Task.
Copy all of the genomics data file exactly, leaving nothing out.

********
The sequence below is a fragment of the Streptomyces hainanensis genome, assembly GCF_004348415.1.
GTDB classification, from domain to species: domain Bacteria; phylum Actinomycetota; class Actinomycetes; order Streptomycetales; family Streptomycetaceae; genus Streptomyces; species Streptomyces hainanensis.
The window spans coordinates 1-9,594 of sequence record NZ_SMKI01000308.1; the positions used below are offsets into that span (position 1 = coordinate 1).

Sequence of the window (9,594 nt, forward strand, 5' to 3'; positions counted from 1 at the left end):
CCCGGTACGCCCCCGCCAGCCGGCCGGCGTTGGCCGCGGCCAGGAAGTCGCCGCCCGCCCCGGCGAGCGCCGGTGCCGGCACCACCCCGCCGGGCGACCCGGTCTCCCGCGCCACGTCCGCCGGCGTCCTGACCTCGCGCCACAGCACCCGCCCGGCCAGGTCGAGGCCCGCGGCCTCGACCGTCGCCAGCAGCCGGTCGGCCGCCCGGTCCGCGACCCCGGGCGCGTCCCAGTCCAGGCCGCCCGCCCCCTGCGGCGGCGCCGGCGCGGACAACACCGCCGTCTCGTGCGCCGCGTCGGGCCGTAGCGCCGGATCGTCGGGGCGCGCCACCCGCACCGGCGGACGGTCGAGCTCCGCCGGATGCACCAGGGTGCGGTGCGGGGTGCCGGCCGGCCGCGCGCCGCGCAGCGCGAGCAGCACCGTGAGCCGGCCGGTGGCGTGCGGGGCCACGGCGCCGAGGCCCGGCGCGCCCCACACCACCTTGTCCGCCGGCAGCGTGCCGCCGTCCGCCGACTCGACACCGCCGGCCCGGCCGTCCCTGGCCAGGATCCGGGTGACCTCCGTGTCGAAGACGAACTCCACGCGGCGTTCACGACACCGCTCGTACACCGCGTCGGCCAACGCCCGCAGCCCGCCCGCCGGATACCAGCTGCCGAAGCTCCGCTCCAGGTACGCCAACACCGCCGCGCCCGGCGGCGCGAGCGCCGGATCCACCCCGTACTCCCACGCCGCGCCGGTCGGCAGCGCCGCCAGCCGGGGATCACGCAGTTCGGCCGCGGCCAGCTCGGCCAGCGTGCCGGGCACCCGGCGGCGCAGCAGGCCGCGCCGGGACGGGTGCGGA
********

The sequence below is a fragment of the Streptomyces hainanensis genome, assembly GCF_004348415.1.
GTDB classification, from domain to species: domain Bacteria; phylum Actinomycetota; class Actinomycetes; order Streptomycetales; family Streptomycetaceae; genus Streptomyces; species Streptomyces hainanensis.
The window spans coordinates 1-9,594 of sequence record NZ_SMKI01000308.1; the positions used below are offsets into that span (position 1 = coordinate 1).

Sequence of the window (9,594 nt, forward strand, 5' to 3'; positions counted from 1 at the left end):
CCCGGTACGCCCCCGCCAGCCGGCCGGCGTTGGCCGCGGCCAGGAAGTCGCCGCCCGCCCCGGCGAGCGCCGGTGCCGGCACCACCCCGCCGGGCGACCCGGTCTCCCGCGCCACGTCCGCCGGCGTCCTGACCTCGCGCCACAGCACCCGCCCGGCCAGGTCGAGGCCCGCGGCCTCGACCGTCGCCAGCAGCCGGTCGGCCGCCCGGTCCGCGACCCCGGGCGCGTCCCAGTCCAGGCCGCCCGCCCCCTGCGGCGGCGCCGGCGCGGACAACACCGCCGTCTCGTGCGCCGCGTCGGGCCGTAGCGCCGGATCGTCGGGGCGCGCCACCCGCACCGGCGGACGGTCGAGCTCCGCCGGATGCACCAGGGTGCGGTGCGGGGTGCCGGCCGGCCGCGCGCCGCGCAGCGCGAGCAGCACCGTGAGCCGGCCGGTGGCGTGCGGGGCCACGGCGCCGAGGCCCGGCGCGCCCCACACCACCTTGTCCGCCGGCAGCGTGCCGCCGTCCGCCGACTCGACACCGCCGGCCCGGCCGTCCCTGGCCAGGATCCGGGTGACCTCCGTGTCGAAGACGAACTCCACGCGGCGTTCACGACACCGCTCGTACACCGCGTCGGCCAACGCCCGCAGCCCGCCCGCCGGATACCAGCTGCCGAAGCTCCGCTCCAGGTACGCCAACACCGCCGCGCCCGGCGGCGCGAGCGCCGGATCCACCCCGTACTCCCACGCCGCGCCGGTCGGCAGCGCCGCCAGCCGGGGATCACGCAGTTCGGCCGCGGCCAGCTCGGCCAGCGTGCCGGGCACCCGGCGGCGCAGCAGGCCGCGCCGGGACGGGTGCGGA